Canadian media are reporting that General Motors plans to shut down operation in Oshawa, Canada. This is quite possibly an outcome that portends the sign of things to come…
CANADA – Numerous sources have told CTV Toronto that General Motors is planning to close all operations in Oshawa, Ont., affecting thousands of high-paying jobs.
The announcement is expected to be made on Monday, in the city of about 159,000 people located roughly 60 kilometres east of Toronto. Sources said they believe the Oshawa closures are part of a global restructuring. (read more)
GM holds considerable risk exposure within the current state of international trade and economics as it relates to the auto industry. As a result of the ongoing U.S-China trade confrontation, GM holds risk as a result of heavy investment in China. Add to that exposure the very significant financial impacts about to start for heavy manufacturing operations inside countries aligned with the Paris Climate Treaty, and the risk increases.
Specifically for auto-manufacturers the regulatory costs are unique. If a manufacturer is depended on the U.S. market as a destination for their products, and the company has existing manufacturing within the U.S, the cost differential means they will likely have to absorb any climate change (regulatory/tax) cost in addition to the looming Trump tariffs.
The best financial play is to drop some of the risk and focus on execution of a business model within the market that is of primary value; that’s the USA. I would surmise those cost analytics are part of the dynamic at work.
Additionally, last week there was a quiet report of the White House inviting the major EU (mostly German) auto companies for a meeting. [SEE HERE] The German auto companies cannot negotiate trade terms on behalf of the EU; however, their unrecoverable investments in Mexico are surely leverage Trump will use to push their influence over Angela Merkel.
(Reuters) […] The White House has extended an invitation to German carmakers through the U.S. Embassy in Berlin for a meeting with Economic Adviser Larry Kudlow and Secretary of Commerce Wilbur Ross, said one of the sources.
It was not immediately clear if the U.S. ambassador to Germany, Richard Grenell, or President Donald Trump would take part.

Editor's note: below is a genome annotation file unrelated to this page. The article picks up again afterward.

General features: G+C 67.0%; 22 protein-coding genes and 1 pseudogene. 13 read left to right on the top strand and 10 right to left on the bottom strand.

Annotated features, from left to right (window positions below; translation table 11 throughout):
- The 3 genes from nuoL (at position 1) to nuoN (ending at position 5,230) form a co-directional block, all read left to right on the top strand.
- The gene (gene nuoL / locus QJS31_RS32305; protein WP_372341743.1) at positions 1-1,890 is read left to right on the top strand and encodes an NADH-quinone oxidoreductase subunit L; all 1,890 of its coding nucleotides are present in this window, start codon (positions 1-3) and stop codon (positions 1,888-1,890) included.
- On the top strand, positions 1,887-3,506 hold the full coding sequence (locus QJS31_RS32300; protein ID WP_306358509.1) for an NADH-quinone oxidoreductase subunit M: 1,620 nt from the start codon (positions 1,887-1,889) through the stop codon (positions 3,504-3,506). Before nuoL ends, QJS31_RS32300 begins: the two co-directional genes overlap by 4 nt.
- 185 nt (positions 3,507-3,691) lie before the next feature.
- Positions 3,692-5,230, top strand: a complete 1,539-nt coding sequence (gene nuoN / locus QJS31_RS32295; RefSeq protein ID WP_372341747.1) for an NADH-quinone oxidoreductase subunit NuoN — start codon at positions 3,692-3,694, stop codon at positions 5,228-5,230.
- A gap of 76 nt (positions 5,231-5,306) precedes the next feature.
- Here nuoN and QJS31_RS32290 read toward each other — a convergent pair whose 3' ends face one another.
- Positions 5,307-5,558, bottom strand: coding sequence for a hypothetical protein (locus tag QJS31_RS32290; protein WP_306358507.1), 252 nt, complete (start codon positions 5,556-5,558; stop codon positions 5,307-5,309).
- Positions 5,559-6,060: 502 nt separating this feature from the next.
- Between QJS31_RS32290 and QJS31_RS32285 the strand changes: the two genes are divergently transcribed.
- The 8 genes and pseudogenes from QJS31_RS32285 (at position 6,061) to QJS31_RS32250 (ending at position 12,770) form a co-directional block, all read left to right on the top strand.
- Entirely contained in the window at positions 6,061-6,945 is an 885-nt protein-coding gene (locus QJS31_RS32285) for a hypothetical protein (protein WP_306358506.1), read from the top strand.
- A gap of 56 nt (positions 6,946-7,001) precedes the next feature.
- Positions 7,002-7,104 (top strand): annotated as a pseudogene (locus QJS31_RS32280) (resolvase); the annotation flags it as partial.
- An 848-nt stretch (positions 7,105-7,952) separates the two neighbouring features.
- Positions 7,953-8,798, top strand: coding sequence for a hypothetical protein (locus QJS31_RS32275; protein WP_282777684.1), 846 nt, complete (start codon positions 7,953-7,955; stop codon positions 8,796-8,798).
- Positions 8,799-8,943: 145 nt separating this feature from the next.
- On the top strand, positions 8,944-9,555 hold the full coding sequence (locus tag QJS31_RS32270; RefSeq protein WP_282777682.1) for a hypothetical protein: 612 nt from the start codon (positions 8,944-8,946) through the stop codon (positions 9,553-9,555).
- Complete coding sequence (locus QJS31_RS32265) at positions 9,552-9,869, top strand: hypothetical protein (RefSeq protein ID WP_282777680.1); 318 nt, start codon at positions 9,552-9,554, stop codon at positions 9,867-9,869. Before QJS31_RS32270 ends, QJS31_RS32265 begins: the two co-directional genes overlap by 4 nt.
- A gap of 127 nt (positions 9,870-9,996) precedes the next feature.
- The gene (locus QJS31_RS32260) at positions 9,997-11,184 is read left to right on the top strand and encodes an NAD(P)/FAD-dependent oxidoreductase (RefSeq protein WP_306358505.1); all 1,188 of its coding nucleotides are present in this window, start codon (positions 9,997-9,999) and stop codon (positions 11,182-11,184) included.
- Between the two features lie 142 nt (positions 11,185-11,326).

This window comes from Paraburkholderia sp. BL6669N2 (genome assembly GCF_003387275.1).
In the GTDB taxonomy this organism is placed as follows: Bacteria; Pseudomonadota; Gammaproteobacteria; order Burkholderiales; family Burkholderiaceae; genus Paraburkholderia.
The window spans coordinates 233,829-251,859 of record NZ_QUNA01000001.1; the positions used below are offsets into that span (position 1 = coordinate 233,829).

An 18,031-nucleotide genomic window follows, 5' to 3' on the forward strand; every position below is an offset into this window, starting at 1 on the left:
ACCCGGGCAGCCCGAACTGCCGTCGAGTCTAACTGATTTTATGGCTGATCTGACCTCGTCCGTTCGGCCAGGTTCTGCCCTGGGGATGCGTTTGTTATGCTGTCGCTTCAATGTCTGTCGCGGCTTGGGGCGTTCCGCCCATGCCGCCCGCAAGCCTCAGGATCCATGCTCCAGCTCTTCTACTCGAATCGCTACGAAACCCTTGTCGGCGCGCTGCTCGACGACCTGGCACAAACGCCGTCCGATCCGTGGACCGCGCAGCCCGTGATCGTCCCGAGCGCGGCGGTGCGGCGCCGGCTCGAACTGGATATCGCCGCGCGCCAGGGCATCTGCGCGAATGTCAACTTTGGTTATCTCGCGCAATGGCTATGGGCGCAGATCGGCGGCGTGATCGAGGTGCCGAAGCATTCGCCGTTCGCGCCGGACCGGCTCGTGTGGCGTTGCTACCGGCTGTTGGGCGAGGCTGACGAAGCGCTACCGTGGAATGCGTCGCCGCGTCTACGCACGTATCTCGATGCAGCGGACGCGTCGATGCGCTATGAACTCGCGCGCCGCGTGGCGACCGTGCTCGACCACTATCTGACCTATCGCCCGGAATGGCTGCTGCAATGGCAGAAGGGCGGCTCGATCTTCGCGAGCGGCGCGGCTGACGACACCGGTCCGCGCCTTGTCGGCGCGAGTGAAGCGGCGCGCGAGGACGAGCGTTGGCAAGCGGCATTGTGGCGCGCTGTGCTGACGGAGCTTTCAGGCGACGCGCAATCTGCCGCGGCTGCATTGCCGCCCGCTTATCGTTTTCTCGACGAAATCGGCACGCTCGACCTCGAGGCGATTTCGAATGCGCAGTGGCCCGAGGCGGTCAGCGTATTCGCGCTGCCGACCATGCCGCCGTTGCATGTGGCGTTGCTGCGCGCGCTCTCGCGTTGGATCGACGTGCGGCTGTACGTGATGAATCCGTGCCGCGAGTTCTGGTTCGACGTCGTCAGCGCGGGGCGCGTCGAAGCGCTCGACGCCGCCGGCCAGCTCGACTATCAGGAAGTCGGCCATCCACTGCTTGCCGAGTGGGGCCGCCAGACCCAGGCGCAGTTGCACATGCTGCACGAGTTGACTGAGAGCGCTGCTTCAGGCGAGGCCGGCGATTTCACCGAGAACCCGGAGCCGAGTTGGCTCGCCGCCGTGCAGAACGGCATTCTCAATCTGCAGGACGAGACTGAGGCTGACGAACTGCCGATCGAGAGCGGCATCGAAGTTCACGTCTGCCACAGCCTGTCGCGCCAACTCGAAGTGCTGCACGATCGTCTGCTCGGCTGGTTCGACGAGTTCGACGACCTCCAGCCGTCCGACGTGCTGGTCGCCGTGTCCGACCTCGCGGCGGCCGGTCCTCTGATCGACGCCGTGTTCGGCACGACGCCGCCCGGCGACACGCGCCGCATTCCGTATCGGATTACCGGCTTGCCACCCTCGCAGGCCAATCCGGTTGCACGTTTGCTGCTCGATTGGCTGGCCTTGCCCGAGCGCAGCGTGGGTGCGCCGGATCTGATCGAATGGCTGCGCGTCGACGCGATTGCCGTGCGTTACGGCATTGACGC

U.S. officials have grown impatient with the lack of progress on trade issues after a meeting between Trump and European Commission President Jean-Claude Juncker in July. (read more)
In Germany, whoever and whatever the auto-sector supports – that’s where the political alignment goes.
So there is a three-way economic strategy at play. First, on policy – the Paris treaty means all heavy manufacturers within aligned countries will drive up costs. Secondly, on economics – access to the U.S. market is being leveraged by President Trump via Steel/Aluminum and auto tariffs. And less obviously, thirdly – a very real possibility of economic/financial punishment underpinning Trump policy as a result of political antagonism via NAFTA (Canada) and Brexit (EU).
I cannot emphasize enough how strategic President Trump is toward the subtle impacts of his MAGAnomic ‘America-First’ policies.
President Donald Trump is stunningly unique. MAGAnomic policy influences behavior through the application of leverage. However, rather than focus on an attempt to forcibly shift the market through politics, Trump attains his desired balance objective by focusing MAGA policy in a stunningly unique way, he focuses on shifting the landscape underneath the decision.
To help explain the dynamic, I’ve created this graphic:
Traditional politicians have always directed their policy efforts at the political side of the economy. [ie. make, enforce or eliminate a regulation to change the decision-making of those who are in control of the market.] However, within that approach the cause and effect takes time.
President Trump, works with a sense of urgency in all things. He doesn’t like to wait for policies to take effect; instead he goes deeper into the dynamic and focuses on the root of the issue – in this economic example, trade is the economic fulcrum.
MAGAnomics is all about moving the fulcrum to achieve the desired result. In the goal of gaining manufacturing investment, Trump’s sense of urgency, creates policies that in turn create a similar immediacy. [ie. capital expenditures can only be written off if the capital expense is invested within a short window]. As a consequence there is a larger benefit to the investor if the action is taken quickly. [See FoxConn Wisconsin etc.]
Investment is fast, rapid and generates ancillary benefits at greater speed. Hence, manufacturing employment accelerating faster than any time over the past 30 years. In the current example, what do you think will happen in GM’s USA operations with the withdrawal from Canada? More speed in U.S. manufacturing base hiring. That urgency means rapidly higher wages (longer shifts and overtime), in short, more pay.
President Trump doesn’t try to guide the mouse through the maze to the intended destination. Instead he just moves the location of the cheese and the mouse travel changes accordingly. This approach dramatically shifts the speed of goal attainment.
This approach is partly what defines the unique speed of Trump.